The Effects of EMU on European Capital Markets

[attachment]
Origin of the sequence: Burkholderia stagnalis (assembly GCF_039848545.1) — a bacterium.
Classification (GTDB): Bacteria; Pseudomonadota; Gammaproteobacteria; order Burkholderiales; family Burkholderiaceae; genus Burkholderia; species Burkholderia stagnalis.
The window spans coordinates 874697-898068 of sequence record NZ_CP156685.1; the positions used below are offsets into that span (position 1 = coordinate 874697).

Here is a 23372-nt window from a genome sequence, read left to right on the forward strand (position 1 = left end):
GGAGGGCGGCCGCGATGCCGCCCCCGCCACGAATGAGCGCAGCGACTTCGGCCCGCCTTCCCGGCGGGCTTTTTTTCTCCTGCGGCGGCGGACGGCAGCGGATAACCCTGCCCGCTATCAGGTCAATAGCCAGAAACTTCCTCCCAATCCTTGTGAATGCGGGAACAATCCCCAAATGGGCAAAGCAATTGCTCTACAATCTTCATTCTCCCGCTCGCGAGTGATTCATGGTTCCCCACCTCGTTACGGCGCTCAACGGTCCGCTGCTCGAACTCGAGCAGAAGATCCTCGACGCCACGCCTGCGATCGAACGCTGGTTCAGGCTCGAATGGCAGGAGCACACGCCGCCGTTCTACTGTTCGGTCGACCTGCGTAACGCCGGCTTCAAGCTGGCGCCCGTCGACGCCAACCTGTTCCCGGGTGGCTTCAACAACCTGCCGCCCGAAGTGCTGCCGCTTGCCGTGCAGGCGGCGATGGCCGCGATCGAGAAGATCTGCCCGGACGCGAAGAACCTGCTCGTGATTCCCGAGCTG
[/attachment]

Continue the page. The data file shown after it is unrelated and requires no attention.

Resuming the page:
Seminar paper from the year 2001 in the subject Economics - Monetary theory and policy, grade: 1.2 (A), Technical University of Berlin (European Center), course: The EU as a common economy, 7 entries in the bibliography, language: English, abstract: Within the last three years, the European financial landscape has undergone a rapid transformation that continues to astonish observers and market participants alike: Corporate and public euro bond markets have emerged whose issuing activities rival those of respective US dollar markets. Europe-wide indices have been firmly established. Institutional portfolios are being traded along pan-European sectoral rather than national lines. Cross-border mergers of banks and financial institutions on an unprecedented scale are drastically changing national banking landscapes as well as international financial structures and underlying all of this is the revolutionary emergence of a genuine European equity culture. Quite naturally, not all of these developments can be attributed to the eventual arrival of European Economic and Monetary Union (EMU). Many trends have had their precursors in the continuing liberalisation and de-regulation processes of the 1990s, as manifested in the 1992 Maastricht Treaty. However, historical data makes it difficult not to account for EMU as one major factor behind many of the most recent changes. In this paper, I will therefore argue that at least some of the above changes can best be explained by the effects of EMU. In several ways, the advent of the single currency has triggered an equilibrium shift in more than one field that would otherwise not have occurred. In order to do so, I shall first put EMU into perspective by briefly sketching its position within the wider framework of the process of European capital market integration by means of liberalisation. Second, I shall illustrate whether and to what extent the intended direct effects of EMU did in fact materialise, but also how further indirect effects go beyond these and contribute to explaining some seemingly less related developments. Last, I shall evaluate how integrated European capital markets in fact are compared to national markets, using the U.S. as a benchmark, and close with a brief discussion of potential normative implications.
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